Okay, enough of the symbolism and metaphorical language. 

Most of Australia’s media is controlled by just 7 corporations! Highly Concentrated (just like undiluted cordial (; LAST ONE FOR A WHILE I PROMISE)

Now, that is an interesting situation. But what does it mean?

Well, the Media is trusted to be a reliable source of information – It serves a specific purpose within a democratic society, which is to facilitate the decision making of the constituency through information communication which is efficient, accurate and reliable – Most importantly, it must do all of this free of bias.

When Media ownership is concentrated like it is in Australia, interests begin to compete against each other. So much to the point that journalistic standards drop, and bias is apparent and perceived by the audience – Evident through the 2013 Election Bias Scandal. As a result of this some publications can leverage the poor journalistic standards and perceived bias of their opposition as a competitive advantage. A prime example is The Sydney Morning Herald through it’s masthead statement “Independent. Always.”

SMH Masthead

A clear strike at The Daily Telegraph and it’s 2013 Election coverage. Hmmmm.

I think this means I’m getting close to an answer. Who owns The Tele? News Corp Australia. Who owns News Corp Australia? News Corp. Who/What is News Corp? Murdoch, Rupert Murdoch. (James Bond reference, anyone?)
If you were to only read The Tele for your daily news digestion, you’d be exposed to only the school of thought that Murdoch’s company chooses to press through that particular publication. Many are of the opinion that if this were the case, you’d vote, 1. Liberal.

Of course our own political standpoint and opinions come into the equation, but the media is certainly powerful. When we let the media get too concentrated, we lose diversity of ideas. When a convergence of ideas saturates the society, it isn’t difficult to envisage the end result – A lack of personalisation in the way we think. A set ideology. Australia is a multicultural, diverse nation – One set of ideas is not supposed to define us. We are by definition, diverse.

So, we have Seven. Seven commercial broadcasters pushing their values. Is that healthy? Yes and No. Australia’s public broadcasters – the ABC and SBS – have tremendous engagement. But do they balance out the equation? To some extent.

There are positives to the current setup – Production values can be quite high, and we certainly get some quality entertainment from our seven media corporations.

But, news is the important thing here. The delivery of information. In a democratic society, the delivery of factual, accurate and unbiased news is a must. But competing commercial interests brought about through cross media ownership as concentrated as undiluted cordial doesn’t allow this to always eventuate. Defeating the purpose of a democracy. 

Cordial is great. As part of a balanced diet. 

So it’s probably time to get some of that chilled water out of the fridge.

Oh, and to save ourselves from having to drink undiluted cordial in the future, let’s dilute it while we still can.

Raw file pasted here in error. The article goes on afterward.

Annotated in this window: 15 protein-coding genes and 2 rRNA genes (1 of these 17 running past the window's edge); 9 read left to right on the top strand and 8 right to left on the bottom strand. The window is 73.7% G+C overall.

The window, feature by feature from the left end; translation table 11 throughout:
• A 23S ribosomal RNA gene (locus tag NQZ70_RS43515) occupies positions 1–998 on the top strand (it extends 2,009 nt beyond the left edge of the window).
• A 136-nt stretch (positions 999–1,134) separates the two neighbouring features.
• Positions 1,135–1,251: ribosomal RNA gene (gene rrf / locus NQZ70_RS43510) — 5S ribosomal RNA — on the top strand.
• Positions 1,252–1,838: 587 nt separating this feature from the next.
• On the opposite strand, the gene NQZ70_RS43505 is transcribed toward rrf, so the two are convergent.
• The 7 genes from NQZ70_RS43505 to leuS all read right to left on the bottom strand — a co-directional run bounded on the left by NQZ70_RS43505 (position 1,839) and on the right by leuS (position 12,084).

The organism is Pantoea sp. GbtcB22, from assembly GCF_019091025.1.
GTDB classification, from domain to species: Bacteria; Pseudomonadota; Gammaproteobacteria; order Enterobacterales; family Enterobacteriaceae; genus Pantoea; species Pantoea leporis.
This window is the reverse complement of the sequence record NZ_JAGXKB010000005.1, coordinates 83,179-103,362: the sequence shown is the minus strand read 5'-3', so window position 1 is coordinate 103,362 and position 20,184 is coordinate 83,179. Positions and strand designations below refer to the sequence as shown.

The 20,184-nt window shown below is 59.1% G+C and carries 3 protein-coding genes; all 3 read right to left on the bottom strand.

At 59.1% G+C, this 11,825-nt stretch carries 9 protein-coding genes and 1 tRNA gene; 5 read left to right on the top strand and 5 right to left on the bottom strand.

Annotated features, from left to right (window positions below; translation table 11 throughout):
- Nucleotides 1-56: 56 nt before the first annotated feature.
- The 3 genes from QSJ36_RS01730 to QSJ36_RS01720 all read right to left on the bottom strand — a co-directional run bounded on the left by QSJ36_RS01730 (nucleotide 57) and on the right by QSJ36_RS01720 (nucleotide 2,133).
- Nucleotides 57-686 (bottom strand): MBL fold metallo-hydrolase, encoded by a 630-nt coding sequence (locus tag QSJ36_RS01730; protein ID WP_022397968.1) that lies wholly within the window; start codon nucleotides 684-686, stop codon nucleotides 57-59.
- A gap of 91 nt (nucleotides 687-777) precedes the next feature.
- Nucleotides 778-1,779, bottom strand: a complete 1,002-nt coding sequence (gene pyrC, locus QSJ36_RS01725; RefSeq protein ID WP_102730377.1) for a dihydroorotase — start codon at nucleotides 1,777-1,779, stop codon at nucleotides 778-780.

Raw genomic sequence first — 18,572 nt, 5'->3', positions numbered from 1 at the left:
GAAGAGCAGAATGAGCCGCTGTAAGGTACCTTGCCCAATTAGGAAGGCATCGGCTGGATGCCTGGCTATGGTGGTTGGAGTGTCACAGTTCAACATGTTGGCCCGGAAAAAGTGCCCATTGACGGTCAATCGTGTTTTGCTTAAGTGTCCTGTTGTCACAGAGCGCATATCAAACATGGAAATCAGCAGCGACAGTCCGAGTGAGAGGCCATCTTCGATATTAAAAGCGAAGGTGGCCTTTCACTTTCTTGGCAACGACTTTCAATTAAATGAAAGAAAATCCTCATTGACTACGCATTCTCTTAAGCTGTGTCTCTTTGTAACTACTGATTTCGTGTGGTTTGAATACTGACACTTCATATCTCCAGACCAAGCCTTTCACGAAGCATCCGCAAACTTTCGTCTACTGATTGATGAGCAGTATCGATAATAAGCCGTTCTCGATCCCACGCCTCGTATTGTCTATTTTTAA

References:

Fairfax Media, 2014, SMH Masthead, image, Screenshot, viewed 28 March 2014, <http://www.smh.com.au/>.

 

 

Third World Convergence

CopyrightAccessibility

 

 

 

                        vs.

 

Project Ara and Nokia X will bring the third world into widespread mass media convergence.

Leading to prosumption. Lots of presumption.

So what are the effects of western copyright laws and third world convergence, on each other?

Let’s answer the first one. Has copyright law managed to stop “the flow of content across multiple media platforms”? (Jenkins 2006) No. It has made it more difficult through DRM and other technologies, but it has not stopped convergence.

Based on that, I can’t say the third world would be stopped from experiencing the power of convergence, either.

Globalisation, and new technologies through platform convergence have brought down the barriers to the flow of content from person to person, device to device – right around the world.

Convergence will only continue as we knock down those last barriers and bring the third world into the present state. But what does this mean for Western copyright law?

It might be beneficial for everyone. Can anybody imagine trying to continually fight the fight for copyright owners while the entire world is now enabled and willing to use copyrighted works in the same way their western counterparts do? Just try and take in the job that we’d be asking people to do here – It’d be almost impossible.

Will there be a relaxation of the legislation straight away? I doubt it. Will the laws be more likely to be relaxed in the future if it’s too difficult to actually control this flow of copyrighted content as tightly as the copyright owners would like? I believe so.

The more that people prosume copyrighted works, the harder it’ll be to stop – And with the introduction of a large portion of the world to the Western media landscape through accessibility advancements like Project Ara and Nokia X, these works will be used increasingly – and the legislation will have to change to accommodate that – Otherwise, we’re all living against the law (Lessig 2007).

References:

Commonwealth Government of Australia, Unknown year, Accessibility, image, design.gov.au, viewed 26 March 2014, <http://design.gov.au/files/2013/04/Accessibility.jpg.> 

Unknown, 2012, Copyright, image, Wikipedia, viewed 26 March 2014, <http://en.wikipedia.org/wiki/File:Copyright.svg>

Jenkins, 2006, Welcome to Convergence Culture, Confessions of an Aca-Fan: The official weblog of Henry Jenkins, weblog post, 19 June, viewed 26 March 2014, <http://henryjenkins.org/2006/06/welcome_to_convergence_culture.html&gt;

Lessig, 2007, Larry Lessig: Laws that choke creativity, online video, 15 November 2007, Youtube, viewed 26 March 2014, <https://www.youtube.com/watch?v=7Q25-S7jzgs&gt;.